HISTORICAL CHRONOLOGY

1900 - 1999


1902. Workmen's compensation law enacted, first such law in U.S.

1902. Compulsory school attendance law passed.

1904, Feb. 7. Baltimore fire. Seventy blocks in heart of business district devastated.

1909, April 6. Matthew Henson, of Charles County, reached North Pole with Robert Peary.

1910, Aug. 30. First statewide primary election in Maryland.

1915, Nov. 2. Referendum and County Home Rule amendments adopted.

1916, Nov. 7. Executive budget process established by Constitutional amendment mandating balanced State budgets.

1917. Aberdeen Proving Ground, first testing center of U.S. Army, established.

1920. Merit system established for State employees.

1920, Nov. 2. Women voted for the first time in Maryland.

1931, March 3. "Star-Spangled Banner" adopted as national anthem.


[color photograph of Thurgood Marshall statue] 1935. In Murray v. Pearson et al., Baltimore City Court orders integration of University of Maryland Law School. Represented in the case by Thurgood Marshall, Donald Gaines Murray registered September 1935.







Thurgood Marshall statue before State House,
Annapolis, Maryland, June 2000.
Photo by Diane F. Evartt.


1937. State income tax instituted.

1937, June 1. City of Greenbelt chartered, a New Deal model community.

1938, June. National Institutes of Health established in Bethesda.

1941, Dec. 7. U.S.S. Maryland among naval ships attacked at Pearl Harbor.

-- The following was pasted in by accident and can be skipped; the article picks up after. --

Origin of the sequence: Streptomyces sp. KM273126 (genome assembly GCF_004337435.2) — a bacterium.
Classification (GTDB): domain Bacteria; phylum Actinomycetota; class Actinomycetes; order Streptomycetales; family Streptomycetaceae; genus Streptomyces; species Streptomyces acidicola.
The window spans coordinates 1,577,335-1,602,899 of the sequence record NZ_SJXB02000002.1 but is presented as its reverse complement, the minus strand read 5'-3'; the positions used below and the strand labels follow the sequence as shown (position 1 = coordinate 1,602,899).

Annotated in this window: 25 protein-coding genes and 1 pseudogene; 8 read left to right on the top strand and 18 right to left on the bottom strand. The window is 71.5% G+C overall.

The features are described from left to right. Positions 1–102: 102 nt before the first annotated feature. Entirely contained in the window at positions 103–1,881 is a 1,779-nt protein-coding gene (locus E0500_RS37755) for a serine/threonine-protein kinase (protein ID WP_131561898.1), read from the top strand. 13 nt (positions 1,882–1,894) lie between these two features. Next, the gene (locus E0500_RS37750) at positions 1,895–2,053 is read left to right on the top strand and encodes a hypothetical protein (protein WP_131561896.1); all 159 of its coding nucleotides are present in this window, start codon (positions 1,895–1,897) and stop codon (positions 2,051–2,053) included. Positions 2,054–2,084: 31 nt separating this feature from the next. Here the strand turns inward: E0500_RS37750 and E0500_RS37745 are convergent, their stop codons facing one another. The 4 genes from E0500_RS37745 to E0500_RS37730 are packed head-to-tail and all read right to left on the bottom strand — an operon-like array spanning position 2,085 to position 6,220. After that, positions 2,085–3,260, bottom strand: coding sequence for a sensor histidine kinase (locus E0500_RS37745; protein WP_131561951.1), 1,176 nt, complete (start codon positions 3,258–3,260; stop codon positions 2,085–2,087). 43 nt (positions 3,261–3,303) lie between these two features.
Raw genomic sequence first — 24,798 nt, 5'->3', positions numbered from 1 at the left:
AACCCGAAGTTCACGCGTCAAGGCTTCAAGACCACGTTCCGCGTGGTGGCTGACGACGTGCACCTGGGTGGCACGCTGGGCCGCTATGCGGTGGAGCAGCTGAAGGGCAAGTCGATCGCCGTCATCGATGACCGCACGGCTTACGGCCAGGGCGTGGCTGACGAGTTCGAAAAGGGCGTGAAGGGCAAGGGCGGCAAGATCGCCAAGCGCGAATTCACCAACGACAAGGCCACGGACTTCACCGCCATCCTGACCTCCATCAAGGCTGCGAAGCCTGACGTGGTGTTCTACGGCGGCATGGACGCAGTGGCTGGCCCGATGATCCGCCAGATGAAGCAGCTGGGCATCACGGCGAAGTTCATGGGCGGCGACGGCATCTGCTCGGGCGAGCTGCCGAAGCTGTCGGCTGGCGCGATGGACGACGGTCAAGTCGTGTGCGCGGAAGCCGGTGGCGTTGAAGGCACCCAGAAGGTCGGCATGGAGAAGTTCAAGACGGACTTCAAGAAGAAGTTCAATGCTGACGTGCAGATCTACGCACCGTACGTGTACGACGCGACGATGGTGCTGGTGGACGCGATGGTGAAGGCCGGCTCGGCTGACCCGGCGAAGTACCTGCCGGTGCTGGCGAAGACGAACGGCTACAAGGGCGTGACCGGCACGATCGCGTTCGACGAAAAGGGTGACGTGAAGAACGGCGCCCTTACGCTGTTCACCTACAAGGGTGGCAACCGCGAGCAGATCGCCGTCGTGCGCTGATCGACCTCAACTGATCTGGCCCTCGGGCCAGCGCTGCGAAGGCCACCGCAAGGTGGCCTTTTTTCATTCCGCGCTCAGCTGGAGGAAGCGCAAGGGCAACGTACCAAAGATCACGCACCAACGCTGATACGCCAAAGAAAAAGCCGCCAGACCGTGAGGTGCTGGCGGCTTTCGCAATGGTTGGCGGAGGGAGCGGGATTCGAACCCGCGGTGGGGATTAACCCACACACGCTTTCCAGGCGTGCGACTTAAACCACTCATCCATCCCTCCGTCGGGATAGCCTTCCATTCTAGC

1944. Blue-baby operation developed at The Johns Hopkins Hospital in Baltimore, pioneering heart surgery era.


[color photograph of the World War II Memorial]








World War II Memorial overlooking Severn River, Annapolis, Maryland, 1999.
Photo by James Hefelfinger (Hefelfinger Collection, MSA SC 1885-783-2, Maryland State Archives).


1947, July 1. State sales tax instituted.

1948. Montgomery became first Maryland county to adopt charter form of government.

1950, June 24. Friendship International Airport - now Baltimore/Washington International Airport (BWI) - began operation.

1952, July 31. Chesapeake Bay Bridge opened.

1955, Sept. Desegregation of public schools begun.

1956. Voting machines used for elections throughout State.

1956, Dec. Baltimore urban renewal begun.

1957, Nov. 30. Baltimore Harbor Tunnel opened.

1959, May. Goddard Space Flight Center opened in Greenbelt.

1962, July. Baltimore Beltway (I-695) opened through Baltimore County, encircling Baltimore City.

1963, June 11. Cambridge riots. National Guard remained through May 1965.

1964, April 7. Public accommodations law enacted.

1964, Aug. 16. Capital Beltway (I-495) opened, encircling Washington, DC, by passing through Maryland's Prince George's and Montgomery counties, and Virginia.

1967, June 21. Opening of Columbia, a planned community incorporating one-tenth of the land area of Howard County.

1967, July 25. Cambridge riots.

1967, Sept. 12-1968, Jan. 10. Constitutional Convention of 1967-1968.

1968, May 14. Proposed State Constitution rejected by voters.